How bad is this new supply/demand mismatch, and what is it doing to LNG prices? Well, by the end of 2017, worldwide LNG production capacity is expected to rise by roughly 20%–from about 38 Bcf/d in 2014 to 46 Bcf/d 33 months from now. And, with the 2014 slump in Asian demand, there’s already an LNG glut, so you can imagine what that’s done to LNG spot prices. (By one measure—Platts’ Japan/Korea Marker, or JKM—spot prices dropped by two-thirds in the 12 months ended February 2015: from more than $20/MMBTU to less than $7, and they’re expected to stay below $10/MMBTU for the next year or two.) But wait, there’s more. The slump in Asian LNG prices has made Western Europe a more profitable destination for spot-market cargoes of LNG for the first time in several years. As we said in our blog title, a whole new world.
If you are a developer of one of the U.S. LNG projects on the drawing boards, all of this may sound a bit depressing, and in some ways it is. It’s certainly much more challenging to make money in a market like this. But the genius of markets is their responsiveness.
The capital investment requirements for LNG projects are enormous and start in the several billions of dollars. They cannot be viable with rapidly fluctuating prices any more than large nuclear projects. They need long term contracts that have been encouraged by an analysis indicating few alternatives in the foreseeable future.
That fall in Asian LNG demand can be largely credited to South Korean nuclear plant restarts. Those plants had been shut down for repairs and safety evaluations after discovery (or was it purposeful exposure) of some irregularities in quality assurance records for wiring and components and a certain level of corruption on the part of some government officials.
Though natural gas is an excellent fuel source and valuable raw material, there are legitimate questions that should be answered regarding the environmental impacts of a growing LNG infrastructure and the safety of a continuing growth in LNG shipping.
Liquefaction facilities on the coast require steady supply volumes. One of the few export terminals that has been approved in the US is the former reception terminal at Cove Point in Maryland. That facility is next door to the Calvert Cliffs Nuclear Power plant. One of the largest resources in the US is the Marcellus/Utica Shale formation, which is on the opposite side of the Appalachian Mountains from Maryland. There are at least two proposed pipeline projects — Mountain Valley Pipeline and Atlantic Coast Pipeline — near my central Virginia home that are at least partially motivated by the desire to connect the Marcellus to lucrative east coast markets, including that export terminal.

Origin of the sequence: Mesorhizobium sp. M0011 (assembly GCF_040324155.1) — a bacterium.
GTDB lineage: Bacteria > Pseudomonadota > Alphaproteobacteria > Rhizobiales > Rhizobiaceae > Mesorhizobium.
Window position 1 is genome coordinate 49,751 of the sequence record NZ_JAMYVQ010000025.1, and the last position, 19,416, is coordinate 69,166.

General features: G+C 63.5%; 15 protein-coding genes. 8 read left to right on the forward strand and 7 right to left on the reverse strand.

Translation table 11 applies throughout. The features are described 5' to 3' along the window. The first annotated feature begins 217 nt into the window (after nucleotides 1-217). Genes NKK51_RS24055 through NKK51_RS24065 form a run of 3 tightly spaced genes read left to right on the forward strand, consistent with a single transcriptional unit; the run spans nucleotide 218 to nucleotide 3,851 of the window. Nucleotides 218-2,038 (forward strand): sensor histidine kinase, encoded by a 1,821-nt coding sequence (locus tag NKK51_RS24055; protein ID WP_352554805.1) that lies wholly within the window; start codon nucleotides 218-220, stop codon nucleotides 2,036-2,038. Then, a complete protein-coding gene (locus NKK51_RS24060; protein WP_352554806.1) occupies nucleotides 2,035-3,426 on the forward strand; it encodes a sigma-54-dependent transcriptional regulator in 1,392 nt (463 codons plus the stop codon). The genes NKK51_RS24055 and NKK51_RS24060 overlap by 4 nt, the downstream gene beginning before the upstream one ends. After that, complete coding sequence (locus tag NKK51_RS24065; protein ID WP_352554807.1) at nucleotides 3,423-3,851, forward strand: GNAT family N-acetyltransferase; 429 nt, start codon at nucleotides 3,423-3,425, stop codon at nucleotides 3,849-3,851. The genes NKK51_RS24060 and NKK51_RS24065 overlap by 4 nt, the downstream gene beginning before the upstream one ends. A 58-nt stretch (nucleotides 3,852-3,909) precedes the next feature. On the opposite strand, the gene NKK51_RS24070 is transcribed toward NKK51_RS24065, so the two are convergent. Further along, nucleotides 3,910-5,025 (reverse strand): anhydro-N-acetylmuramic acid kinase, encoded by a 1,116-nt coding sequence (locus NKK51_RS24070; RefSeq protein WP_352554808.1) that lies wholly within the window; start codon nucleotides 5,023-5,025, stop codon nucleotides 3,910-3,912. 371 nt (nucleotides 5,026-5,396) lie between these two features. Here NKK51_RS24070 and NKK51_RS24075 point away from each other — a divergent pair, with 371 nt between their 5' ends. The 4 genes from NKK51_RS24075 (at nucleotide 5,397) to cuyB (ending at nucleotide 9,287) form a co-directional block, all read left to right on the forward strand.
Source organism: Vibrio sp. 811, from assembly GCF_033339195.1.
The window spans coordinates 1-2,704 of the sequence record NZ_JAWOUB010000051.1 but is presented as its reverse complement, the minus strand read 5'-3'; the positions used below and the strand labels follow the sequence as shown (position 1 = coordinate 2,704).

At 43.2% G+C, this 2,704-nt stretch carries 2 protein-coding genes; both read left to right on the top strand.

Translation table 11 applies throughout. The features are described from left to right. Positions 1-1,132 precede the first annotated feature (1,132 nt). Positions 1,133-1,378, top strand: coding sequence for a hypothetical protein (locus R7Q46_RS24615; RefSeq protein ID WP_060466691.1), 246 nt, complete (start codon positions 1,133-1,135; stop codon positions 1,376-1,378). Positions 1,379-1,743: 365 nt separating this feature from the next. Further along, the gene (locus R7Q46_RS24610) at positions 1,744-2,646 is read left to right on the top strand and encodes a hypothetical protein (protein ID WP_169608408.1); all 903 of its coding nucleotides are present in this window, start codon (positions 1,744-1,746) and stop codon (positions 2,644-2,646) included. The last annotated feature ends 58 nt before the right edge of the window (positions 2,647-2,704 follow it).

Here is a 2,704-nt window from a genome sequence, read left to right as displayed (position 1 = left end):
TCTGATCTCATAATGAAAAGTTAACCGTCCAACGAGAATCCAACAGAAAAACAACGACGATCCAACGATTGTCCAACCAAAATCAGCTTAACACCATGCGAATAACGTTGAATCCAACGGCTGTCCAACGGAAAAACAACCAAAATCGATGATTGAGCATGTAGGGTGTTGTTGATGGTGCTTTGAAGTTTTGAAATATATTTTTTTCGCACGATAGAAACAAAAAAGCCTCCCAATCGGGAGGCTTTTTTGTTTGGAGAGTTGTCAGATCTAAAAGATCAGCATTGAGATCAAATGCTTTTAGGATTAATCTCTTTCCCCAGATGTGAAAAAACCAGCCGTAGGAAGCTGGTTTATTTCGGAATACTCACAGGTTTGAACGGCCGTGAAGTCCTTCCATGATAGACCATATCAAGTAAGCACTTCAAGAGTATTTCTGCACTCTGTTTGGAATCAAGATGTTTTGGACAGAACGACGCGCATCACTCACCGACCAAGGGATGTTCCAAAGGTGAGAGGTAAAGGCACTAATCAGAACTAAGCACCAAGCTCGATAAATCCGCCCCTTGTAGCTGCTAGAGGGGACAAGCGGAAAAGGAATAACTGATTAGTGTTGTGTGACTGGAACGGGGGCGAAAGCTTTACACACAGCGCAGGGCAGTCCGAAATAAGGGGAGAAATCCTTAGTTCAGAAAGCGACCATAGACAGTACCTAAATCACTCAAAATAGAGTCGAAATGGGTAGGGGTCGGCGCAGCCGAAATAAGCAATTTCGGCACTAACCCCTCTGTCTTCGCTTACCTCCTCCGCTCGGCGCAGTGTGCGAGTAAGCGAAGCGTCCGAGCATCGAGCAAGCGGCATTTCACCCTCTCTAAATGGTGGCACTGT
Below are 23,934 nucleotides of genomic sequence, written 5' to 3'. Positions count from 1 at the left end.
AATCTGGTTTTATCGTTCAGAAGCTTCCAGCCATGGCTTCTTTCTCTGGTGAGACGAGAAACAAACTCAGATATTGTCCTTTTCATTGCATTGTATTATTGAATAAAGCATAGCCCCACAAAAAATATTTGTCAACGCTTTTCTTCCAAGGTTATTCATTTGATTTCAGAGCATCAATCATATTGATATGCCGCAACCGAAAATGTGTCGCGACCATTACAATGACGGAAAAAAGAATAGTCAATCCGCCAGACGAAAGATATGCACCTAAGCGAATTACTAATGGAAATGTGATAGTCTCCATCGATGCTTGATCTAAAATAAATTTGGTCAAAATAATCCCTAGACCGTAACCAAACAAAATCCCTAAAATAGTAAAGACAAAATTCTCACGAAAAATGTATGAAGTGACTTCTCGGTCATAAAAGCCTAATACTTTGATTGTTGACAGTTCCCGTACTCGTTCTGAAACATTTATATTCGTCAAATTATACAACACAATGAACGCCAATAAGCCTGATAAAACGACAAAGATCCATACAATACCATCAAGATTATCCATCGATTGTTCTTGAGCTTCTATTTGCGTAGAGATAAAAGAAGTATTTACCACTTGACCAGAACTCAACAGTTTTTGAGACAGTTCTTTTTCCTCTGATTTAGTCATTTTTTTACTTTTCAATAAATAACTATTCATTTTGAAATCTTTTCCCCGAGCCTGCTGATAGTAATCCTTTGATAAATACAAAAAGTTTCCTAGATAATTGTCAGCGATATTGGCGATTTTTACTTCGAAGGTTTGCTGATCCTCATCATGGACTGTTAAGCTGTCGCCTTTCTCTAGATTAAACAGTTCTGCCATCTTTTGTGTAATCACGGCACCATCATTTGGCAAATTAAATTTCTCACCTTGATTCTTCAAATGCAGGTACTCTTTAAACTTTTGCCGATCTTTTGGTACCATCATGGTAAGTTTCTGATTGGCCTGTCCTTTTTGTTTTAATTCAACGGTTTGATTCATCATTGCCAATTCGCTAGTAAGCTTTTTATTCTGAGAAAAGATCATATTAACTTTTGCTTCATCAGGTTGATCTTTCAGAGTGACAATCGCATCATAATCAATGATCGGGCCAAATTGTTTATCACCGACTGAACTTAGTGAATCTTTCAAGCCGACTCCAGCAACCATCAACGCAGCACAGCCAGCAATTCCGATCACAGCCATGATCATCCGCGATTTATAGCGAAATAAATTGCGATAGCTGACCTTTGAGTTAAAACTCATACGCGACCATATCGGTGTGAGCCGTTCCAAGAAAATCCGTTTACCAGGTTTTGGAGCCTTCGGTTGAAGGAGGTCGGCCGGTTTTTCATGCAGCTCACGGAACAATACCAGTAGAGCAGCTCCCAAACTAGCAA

Both of those pipelines are attracting well motivated opponents that have a strong desire to protect some of the most beautiful land in the eastern US. One of the pipes is planning to pass well to the north of my home and one will pass well to the south, but this picture from the land in between those pipelines is reasonably representative of what they will have to pass through while going from West Virginia to eastern markets.
LNG shipping has the potential for serious consequences. Though each shipment carries a low probability of an accident, the ships must pass close to large population centers. The more shipments, the higher the chance that there will be a major event with a significant loss of life.
Even if natural gas burns more cleanly than coal, the energy inputs required to liquify and ship it reduce the advantage considerably. The capital invested into LNG projects is too specialized to be generally useful to the economy, and the basic raw material cost of energy from burning LNG is frightfully high compared to coal or nuclear energy.
Just because there are strong vested interests that like LNG does not mean that an increased dependence on LNG and larger world markets for that product are good for most people on the planet.
Nukes need some market ingenuity of our own. We have a reliable, safe, environmentally friendly product. We’ve lost cost and schedule control, but we have the power to make substantial improvements in those areas. Now we need to learn to tell our story better than we’ve done in the past.